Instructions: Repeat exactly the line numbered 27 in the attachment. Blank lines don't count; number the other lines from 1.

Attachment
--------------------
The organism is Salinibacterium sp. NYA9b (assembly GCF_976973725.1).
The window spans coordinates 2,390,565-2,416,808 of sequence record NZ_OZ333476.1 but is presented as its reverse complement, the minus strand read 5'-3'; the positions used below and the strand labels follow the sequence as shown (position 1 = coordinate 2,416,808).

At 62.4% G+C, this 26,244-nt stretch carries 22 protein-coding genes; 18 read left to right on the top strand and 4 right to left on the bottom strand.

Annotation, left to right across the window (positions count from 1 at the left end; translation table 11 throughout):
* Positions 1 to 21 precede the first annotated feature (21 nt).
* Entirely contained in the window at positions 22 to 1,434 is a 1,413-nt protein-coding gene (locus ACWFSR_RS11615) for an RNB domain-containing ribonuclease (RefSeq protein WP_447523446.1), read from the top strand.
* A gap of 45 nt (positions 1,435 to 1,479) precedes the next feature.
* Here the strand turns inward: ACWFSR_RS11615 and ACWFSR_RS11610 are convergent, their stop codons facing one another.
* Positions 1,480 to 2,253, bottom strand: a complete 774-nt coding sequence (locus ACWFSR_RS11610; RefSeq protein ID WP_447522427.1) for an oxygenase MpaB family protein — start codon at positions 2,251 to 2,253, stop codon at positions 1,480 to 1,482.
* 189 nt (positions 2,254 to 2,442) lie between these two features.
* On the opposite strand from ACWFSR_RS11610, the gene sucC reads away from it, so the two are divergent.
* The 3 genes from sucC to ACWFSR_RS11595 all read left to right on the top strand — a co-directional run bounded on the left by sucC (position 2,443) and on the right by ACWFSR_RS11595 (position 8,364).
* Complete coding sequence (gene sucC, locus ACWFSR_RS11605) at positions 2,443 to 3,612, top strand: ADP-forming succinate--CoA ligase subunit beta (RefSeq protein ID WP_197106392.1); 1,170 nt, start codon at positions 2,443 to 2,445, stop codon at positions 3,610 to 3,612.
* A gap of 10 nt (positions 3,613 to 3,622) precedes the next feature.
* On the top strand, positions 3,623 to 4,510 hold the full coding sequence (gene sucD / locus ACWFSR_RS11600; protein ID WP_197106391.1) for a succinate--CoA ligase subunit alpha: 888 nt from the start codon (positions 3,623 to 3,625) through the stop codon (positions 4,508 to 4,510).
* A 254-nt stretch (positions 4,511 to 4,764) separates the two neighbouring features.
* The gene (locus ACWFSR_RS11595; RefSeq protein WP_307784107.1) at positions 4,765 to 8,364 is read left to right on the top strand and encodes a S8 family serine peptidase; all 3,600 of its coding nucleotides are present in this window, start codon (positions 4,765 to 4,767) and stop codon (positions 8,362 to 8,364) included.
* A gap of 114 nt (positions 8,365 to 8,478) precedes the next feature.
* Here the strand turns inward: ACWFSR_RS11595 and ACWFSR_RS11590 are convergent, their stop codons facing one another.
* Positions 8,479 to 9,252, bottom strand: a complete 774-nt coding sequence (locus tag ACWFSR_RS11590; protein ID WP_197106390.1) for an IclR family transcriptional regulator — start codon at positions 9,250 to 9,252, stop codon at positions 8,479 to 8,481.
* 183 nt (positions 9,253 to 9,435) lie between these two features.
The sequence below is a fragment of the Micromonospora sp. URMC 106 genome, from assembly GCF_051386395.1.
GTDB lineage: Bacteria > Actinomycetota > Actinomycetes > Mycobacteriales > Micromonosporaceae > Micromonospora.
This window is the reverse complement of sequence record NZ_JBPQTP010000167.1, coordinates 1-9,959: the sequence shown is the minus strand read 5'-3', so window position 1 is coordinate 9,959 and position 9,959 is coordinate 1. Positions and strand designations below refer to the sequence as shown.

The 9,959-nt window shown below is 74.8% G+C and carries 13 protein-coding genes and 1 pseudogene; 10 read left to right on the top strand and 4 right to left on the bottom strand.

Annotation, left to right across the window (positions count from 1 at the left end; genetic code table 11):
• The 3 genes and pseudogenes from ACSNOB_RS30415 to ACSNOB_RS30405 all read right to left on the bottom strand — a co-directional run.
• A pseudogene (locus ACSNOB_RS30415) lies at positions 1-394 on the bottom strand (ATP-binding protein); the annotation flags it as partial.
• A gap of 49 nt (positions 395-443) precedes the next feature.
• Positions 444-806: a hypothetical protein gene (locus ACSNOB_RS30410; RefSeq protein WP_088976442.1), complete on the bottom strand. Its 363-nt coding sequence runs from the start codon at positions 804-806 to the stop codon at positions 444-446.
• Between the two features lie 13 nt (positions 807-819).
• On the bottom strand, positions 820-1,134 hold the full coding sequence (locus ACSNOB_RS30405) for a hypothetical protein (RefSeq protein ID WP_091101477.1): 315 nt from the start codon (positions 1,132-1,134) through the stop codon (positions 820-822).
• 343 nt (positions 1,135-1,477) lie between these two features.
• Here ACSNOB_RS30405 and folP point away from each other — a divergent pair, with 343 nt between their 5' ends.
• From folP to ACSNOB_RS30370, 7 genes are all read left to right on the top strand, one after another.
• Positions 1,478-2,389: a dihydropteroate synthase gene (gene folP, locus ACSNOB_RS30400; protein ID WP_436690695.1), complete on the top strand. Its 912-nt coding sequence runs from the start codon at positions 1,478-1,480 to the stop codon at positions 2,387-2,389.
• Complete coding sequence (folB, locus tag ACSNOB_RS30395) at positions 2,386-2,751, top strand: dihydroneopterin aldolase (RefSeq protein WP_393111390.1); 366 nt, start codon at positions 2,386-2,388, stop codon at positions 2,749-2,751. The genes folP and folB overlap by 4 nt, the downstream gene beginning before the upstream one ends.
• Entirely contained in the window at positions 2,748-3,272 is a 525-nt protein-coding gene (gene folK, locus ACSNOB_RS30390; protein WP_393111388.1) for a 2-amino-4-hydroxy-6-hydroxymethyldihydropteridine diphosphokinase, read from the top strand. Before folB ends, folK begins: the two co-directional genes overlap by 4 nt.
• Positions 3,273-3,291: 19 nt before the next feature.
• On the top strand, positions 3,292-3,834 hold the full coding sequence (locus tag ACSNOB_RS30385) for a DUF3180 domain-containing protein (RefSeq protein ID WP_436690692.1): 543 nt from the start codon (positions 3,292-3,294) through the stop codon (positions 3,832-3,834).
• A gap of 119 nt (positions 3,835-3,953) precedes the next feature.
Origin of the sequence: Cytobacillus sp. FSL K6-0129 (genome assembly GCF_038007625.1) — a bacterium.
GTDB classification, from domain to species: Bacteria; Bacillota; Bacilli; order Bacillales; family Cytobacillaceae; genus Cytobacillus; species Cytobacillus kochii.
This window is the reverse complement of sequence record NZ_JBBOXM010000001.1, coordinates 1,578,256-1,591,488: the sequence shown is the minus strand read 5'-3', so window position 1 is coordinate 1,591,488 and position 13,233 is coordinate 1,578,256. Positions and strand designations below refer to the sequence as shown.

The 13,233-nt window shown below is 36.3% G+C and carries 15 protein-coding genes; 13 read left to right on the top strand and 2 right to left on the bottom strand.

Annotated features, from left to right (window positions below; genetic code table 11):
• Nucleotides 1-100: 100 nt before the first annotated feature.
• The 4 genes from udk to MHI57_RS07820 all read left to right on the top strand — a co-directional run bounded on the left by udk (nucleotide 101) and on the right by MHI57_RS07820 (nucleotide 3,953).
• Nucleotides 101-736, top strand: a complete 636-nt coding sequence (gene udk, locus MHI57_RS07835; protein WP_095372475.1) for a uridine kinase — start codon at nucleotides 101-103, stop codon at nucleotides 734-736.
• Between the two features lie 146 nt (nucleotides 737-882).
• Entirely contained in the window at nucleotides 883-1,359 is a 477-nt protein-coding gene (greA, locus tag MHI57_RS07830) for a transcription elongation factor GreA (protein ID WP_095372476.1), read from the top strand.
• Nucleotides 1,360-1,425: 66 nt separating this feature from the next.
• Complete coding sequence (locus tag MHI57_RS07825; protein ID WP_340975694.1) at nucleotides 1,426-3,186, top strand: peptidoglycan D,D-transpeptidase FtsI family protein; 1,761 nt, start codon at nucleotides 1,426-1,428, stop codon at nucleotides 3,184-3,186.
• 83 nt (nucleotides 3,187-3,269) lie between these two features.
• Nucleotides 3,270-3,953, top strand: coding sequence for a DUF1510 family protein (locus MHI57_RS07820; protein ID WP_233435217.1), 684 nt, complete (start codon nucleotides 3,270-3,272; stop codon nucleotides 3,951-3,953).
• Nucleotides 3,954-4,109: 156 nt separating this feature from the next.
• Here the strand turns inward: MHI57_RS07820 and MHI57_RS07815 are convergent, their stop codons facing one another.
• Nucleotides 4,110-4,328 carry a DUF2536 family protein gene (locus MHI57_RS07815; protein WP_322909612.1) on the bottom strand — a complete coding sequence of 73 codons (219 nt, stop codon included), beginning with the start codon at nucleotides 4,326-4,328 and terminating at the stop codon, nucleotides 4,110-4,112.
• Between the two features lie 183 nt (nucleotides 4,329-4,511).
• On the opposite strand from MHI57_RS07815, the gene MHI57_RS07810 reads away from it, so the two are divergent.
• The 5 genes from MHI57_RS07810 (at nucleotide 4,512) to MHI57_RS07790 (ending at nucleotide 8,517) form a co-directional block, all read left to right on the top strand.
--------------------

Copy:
• The 3 genes and pseudogenes from ACSNOB_RS30415 to ACSNOB_RS30405 all read right to left on the bottom strand — a co-directional run.